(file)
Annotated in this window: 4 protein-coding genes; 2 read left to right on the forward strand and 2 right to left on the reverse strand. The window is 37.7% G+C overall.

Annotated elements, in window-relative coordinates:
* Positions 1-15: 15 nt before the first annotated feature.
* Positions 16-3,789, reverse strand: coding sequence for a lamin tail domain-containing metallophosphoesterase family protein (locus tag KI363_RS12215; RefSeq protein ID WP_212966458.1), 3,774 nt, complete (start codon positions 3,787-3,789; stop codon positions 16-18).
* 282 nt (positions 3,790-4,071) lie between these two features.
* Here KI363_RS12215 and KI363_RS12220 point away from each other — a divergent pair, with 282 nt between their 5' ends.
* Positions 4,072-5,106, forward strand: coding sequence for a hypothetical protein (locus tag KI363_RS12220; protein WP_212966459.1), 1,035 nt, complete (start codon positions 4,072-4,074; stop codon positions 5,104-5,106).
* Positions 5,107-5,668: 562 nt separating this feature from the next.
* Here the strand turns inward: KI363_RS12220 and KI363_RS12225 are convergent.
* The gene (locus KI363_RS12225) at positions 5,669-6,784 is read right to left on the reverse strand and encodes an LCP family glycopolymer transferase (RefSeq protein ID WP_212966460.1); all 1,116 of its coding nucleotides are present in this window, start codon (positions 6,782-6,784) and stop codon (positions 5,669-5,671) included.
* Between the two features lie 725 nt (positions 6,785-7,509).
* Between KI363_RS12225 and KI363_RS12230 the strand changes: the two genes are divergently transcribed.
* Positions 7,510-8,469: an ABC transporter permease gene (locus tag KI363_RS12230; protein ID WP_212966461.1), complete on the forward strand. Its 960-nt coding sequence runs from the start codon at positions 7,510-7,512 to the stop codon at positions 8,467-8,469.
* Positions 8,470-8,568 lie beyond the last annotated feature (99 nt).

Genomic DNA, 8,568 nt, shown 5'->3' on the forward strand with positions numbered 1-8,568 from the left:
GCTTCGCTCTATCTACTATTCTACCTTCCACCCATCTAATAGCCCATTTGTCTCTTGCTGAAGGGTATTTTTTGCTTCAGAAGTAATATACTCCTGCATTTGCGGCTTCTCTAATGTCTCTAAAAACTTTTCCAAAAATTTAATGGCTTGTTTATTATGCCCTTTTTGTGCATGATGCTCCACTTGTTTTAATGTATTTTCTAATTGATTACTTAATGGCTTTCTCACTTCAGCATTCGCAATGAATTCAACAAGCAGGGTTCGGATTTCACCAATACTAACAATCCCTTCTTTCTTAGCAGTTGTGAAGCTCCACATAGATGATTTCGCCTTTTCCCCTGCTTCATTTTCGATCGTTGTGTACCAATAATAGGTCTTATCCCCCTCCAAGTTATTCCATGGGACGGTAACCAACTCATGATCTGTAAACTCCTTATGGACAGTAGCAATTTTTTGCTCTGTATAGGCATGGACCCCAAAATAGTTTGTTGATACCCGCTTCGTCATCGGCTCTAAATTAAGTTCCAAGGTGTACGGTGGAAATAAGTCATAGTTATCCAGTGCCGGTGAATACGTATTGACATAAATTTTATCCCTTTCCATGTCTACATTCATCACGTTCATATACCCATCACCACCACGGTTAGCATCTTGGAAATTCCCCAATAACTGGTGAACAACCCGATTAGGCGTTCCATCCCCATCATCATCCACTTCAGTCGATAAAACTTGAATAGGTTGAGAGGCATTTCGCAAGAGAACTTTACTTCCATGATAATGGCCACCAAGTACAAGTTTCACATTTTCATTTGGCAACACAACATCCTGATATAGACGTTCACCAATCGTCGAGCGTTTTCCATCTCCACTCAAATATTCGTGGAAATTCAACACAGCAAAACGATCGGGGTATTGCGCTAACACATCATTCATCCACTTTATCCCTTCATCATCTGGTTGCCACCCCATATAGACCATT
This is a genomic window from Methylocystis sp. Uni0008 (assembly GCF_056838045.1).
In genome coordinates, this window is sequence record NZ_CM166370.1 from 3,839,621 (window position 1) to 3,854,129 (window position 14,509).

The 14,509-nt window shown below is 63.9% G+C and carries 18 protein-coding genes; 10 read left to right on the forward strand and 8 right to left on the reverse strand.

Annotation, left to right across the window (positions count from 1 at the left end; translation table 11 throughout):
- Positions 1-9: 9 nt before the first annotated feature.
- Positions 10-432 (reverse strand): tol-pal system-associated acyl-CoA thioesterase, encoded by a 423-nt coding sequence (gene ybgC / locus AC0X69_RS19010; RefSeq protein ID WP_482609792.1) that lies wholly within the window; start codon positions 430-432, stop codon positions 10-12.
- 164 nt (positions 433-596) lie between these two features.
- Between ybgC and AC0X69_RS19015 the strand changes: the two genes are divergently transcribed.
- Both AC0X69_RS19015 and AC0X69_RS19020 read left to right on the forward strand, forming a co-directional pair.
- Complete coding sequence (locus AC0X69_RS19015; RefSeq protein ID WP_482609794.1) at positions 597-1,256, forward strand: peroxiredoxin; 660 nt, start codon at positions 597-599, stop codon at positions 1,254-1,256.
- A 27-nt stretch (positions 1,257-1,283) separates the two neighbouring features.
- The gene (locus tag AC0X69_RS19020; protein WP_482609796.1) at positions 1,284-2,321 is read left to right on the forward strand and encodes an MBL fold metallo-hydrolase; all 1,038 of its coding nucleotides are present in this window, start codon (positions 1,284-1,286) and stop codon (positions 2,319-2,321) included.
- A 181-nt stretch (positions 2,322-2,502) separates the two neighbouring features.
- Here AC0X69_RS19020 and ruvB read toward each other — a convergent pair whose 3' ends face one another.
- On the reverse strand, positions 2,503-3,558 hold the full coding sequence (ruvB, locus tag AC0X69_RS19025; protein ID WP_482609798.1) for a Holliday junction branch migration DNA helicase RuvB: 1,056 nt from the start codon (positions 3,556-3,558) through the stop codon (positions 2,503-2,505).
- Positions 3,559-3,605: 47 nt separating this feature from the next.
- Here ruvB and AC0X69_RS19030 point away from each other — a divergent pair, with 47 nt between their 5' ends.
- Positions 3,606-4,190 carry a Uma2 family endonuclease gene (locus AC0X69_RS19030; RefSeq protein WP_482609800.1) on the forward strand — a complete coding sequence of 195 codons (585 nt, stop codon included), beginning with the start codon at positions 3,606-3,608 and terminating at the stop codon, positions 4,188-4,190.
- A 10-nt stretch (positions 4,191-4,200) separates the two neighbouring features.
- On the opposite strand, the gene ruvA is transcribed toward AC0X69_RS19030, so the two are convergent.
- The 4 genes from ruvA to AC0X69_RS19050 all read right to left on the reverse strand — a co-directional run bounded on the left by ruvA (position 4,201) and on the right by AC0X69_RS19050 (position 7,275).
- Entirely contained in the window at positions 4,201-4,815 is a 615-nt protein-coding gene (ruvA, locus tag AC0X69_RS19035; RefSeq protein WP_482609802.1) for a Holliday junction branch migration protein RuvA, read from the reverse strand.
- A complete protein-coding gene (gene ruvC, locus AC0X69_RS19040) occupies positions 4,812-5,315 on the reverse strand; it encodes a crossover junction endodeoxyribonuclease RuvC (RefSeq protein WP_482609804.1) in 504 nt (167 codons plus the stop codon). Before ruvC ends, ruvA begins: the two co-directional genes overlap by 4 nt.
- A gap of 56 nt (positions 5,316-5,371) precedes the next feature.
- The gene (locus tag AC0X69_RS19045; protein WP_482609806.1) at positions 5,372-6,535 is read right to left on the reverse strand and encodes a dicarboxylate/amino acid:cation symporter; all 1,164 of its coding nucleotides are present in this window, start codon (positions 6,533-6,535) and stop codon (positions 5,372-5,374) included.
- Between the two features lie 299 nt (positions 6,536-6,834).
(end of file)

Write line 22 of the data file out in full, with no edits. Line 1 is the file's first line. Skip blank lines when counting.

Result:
- Positions 10-432 (reverse strand): tol-pal system-associated acyl-CoA thioesterase, encoded by a 423-nt coding sequence (gene ybgC / locus AC0X69_RS19010; RefSeq protein ID WP_482609792.1) that lies wholly within the window; start codon positions 430-432, stop codon positions 10-12.